The High Points: Anno Mundi, The Sabbath Stones, Valhalla
The Low Points: Feels Good to Me
The Verdict: An overlooked classic.
The Rating: 8/10
Sabbath wasn’t doing so well commercially in 1990. Headless Cross had sold pretty well in continental Europe, but in those days there wasn’t a lot of money in that market and if you weren’t selling in the US and Britain you just weren’t selling. Nevertheless they pressed forward, taking to the studio with mostly the same lineup that had recorded Headless Cross. The only new face was bassist Neil Murray, who had been brought on board for the Headless cross tour.
Right out of the gate, Tyr is a very different beast than Headless Cross. It’s denser, heavier, darker, and less immediately catchy. Tony Martin’s melodies are darker and more ominous than before, and he’s mercifully dropped the cartoony “devil’s gonna get you” schtick. Instead roughly half of the album follows a nordic mythology theme, which Iommi says he had some trouble getting his head around. Really? Dude… what’s more metal than fucking Vikings? In any event the lyrics are mostly excellent; this is the moment at which Mr. Martin truly came into his own as a writer.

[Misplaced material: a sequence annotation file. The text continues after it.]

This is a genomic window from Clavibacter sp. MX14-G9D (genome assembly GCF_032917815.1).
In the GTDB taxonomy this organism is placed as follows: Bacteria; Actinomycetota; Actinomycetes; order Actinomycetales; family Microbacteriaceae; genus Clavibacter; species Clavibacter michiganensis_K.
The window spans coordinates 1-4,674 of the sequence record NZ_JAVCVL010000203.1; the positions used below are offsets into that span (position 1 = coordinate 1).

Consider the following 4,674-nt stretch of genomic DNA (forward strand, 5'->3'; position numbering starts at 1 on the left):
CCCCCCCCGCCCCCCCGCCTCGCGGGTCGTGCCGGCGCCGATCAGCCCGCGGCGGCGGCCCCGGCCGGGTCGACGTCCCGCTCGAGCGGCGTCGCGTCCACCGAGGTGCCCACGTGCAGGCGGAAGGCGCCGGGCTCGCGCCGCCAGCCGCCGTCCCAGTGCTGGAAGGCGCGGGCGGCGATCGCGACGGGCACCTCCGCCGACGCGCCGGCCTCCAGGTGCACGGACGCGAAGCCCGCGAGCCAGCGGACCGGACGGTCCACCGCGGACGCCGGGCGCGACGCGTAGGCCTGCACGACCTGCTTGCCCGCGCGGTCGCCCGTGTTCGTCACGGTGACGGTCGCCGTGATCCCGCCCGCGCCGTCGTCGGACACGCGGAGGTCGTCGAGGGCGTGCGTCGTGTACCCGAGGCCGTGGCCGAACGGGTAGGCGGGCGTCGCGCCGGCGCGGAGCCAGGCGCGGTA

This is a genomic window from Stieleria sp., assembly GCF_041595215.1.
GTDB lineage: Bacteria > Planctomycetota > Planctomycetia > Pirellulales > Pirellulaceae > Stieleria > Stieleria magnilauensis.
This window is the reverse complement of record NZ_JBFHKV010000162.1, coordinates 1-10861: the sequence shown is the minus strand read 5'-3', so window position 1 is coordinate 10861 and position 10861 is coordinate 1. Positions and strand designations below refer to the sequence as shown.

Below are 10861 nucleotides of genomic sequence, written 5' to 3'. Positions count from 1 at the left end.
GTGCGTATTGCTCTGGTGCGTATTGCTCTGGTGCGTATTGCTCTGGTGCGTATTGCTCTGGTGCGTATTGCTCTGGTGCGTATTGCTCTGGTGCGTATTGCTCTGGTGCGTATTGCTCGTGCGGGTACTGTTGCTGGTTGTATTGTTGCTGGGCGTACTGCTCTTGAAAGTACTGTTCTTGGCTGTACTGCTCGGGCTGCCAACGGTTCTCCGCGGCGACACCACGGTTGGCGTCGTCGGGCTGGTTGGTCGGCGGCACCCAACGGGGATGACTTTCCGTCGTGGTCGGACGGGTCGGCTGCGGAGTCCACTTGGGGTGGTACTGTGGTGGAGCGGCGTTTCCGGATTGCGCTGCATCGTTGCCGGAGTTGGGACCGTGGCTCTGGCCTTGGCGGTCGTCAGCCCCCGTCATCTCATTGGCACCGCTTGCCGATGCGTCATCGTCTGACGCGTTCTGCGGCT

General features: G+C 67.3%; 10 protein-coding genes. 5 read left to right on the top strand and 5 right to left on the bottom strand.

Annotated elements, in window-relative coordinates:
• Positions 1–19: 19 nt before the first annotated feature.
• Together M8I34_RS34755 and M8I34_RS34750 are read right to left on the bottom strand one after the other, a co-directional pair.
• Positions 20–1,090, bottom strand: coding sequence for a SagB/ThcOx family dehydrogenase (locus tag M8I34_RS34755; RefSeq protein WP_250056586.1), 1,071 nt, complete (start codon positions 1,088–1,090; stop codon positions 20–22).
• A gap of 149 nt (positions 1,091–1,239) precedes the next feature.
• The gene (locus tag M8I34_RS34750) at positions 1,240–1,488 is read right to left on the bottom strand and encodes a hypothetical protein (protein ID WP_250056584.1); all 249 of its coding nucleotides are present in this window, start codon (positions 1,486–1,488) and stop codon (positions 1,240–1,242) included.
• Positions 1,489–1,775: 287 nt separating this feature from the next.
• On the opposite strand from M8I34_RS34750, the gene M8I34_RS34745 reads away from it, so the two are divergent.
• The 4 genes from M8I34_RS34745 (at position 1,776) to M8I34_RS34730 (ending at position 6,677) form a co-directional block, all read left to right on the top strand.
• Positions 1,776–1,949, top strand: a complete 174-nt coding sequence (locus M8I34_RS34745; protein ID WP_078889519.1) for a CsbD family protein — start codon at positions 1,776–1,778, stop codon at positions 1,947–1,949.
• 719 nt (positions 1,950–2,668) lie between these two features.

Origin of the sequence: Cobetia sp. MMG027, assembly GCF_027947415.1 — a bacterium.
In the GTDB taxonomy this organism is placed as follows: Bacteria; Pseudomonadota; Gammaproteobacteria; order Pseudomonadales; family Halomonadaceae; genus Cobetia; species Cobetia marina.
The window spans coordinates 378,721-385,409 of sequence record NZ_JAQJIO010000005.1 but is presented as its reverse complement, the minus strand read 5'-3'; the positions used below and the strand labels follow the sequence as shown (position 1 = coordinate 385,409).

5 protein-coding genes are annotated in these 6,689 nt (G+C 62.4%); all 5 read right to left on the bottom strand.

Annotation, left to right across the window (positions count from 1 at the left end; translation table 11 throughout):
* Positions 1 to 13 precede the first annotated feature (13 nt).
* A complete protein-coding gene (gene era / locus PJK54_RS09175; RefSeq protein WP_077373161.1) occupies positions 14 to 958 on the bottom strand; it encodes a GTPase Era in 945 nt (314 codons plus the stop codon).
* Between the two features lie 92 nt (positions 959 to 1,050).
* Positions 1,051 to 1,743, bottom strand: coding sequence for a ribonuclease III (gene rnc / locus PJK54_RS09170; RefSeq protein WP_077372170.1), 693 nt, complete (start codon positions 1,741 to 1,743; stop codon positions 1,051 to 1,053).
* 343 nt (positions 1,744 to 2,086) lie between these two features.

The whole first side is just epic. It starts with Anno Mundi, the kind of slow plodding heavy number that only Sabbath can seem to consistently pull off. The intro reminds me perhaps a bit too much of Children of the Sea, but I forget all about it the moment the riff kicks in. The Lawmaker is a furious burst of power, and Jerusalem is mid-tempo metal with a dynamite chorus. The Sabbath Stones juggles moods like a gymnast, mixing heavy verses with gentle acoustic interludes before closing out side two with a powerhouse finale at a faster tempo. Brilliant and breathtaking; easily the best track on the album.
The first half of side two is taken up by a collection of tracks I think of as The Valhalla Suite. It starts off atmospheric with keyboard instrumental The Battle of Tyr, seguing gracefully into moody acoustic territory with Odin’s Court. Then the sledgehammer comes down with the thunderous Wings of Valhalla. It doesn’t get much better than this, folks.
The record falls off a bit at the very end but I want to make clear that what follows isn’t bad… it just doesn’t match the solid wall of awesome we’ve been treated to thus far. Feels Good to Me is the worst moment… a power ballad? On a motherfucking Black Sabbath record? Actually it’s not terribly bad as power ballads go. Tony Martin’s background in power pop really shines through here and the band turns in a love ballad that is truthfully one of the better examples of the form. Still wish they’d have skipped it, though. Closer Heaven in Black has a gallop feel a little reminiscent of Children of the Grave, and while not a brilliant track it’s enjoyable enough.
Soundwise the album is perhaps a bit too dense; the guitars seem a bit muddy and Murray’s bass is sadly buried in the mix. It’s a shame, too… he’s such a great player and if you listen close he plays some really cool stuff here. Powell’s drum sound is thunderous. Everyone plays great, and Martin turns in the vocal performance of a lifetime.
Everyone needs to run out and grab this. It’s wonderfully heavy, extremely well-written, and ludicrously underrated.